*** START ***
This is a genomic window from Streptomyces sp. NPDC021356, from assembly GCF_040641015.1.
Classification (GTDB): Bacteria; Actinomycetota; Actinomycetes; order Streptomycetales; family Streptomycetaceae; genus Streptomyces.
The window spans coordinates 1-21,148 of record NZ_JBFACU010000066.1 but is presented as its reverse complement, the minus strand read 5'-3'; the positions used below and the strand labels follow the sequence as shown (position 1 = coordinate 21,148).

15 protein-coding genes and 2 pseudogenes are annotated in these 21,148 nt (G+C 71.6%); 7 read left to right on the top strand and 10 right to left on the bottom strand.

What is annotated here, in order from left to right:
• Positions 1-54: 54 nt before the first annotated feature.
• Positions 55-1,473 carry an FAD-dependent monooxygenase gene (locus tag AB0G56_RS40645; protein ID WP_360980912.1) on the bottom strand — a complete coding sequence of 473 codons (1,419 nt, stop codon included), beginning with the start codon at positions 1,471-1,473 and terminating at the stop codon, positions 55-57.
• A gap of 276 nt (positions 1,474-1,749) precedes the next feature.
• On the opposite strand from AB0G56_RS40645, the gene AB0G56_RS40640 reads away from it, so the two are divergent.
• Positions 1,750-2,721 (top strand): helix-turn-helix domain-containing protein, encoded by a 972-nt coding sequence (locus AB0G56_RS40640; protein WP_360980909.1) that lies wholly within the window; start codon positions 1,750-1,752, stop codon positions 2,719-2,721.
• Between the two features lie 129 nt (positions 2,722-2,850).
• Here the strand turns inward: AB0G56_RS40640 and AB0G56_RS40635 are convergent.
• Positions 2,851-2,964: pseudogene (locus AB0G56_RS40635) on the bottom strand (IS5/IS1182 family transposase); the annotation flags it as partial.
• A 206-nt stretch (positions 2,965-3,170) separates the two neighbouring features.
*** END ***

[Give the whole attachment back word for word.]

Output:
This is a genomic window from Streptomyces sp. NPDC021356, from assembly GCF_040641015.1.
Classification (GTDB): Bacteria; Actinomycetota; Actinomycetes; order Streptomycetales; family Streptomycetaceae; genus Streptomyces.
The window spans coordinates 1-21,148 of record NZ_JBFACU010000066.1 but is presented as its reverse complement, the minus strand read 5'-3'; the positions used below and the strand labels follow the sequence as shown (position 1 = coordinate 21,148).

15 protein-coding genes and 2 pseudogenes are annotated in these 21,148 nt (G+C 71.6%); 7 read left to right on the top strand and 10 right to left on the bottom strand.

What is annotated here, in order from left to right:
• Positions 1-54: 54 nt before the first annotated feature.
• Positions 55-1,473 carry an FAD-dependent monooxygenase gene (locus tag AB0G56_RS40645; protein ID WP_360980912.1) on the bottom strand — a complete coding sequence of 473 codons (1,419 nt, stop codon included), beginning with the start codon at positions 1,471-1,473 and terminating at the stop codon, positions 55-57.
• A gap of 276 nt (positions 1,474-1,749) precedes the next feature.
• On the opposite strand from AB0G56_RS40645, the gene AB0G56_RS40640 reads away from it, so the two are divergent.
• Positions 1,750-2,721 (top strand): helix-turn-helix domain-containing protein, encoded by a 972-nt coding sequence (locus AB0G56_RS40640; protein WP_360980909.1) that lies wholly within the window; start codon positions 1,750-1,752, stop codon positions 2,719-2,721.
• Between the two features lie 129 nt (positions 2,722-2,850).
• Here the strand turns inward: AB0G56_RS40640 and AB0G56_RS40635 are convergent.
• Positions 2,851-2,964: pseudogene (locus AB0G56_RS40635) on the bottom strand (IS5/IS1182 family transposase); the annotation flags it as partial.
• A 206-nt stretch (positions 2,965-3,170) separates the two neighbouring features.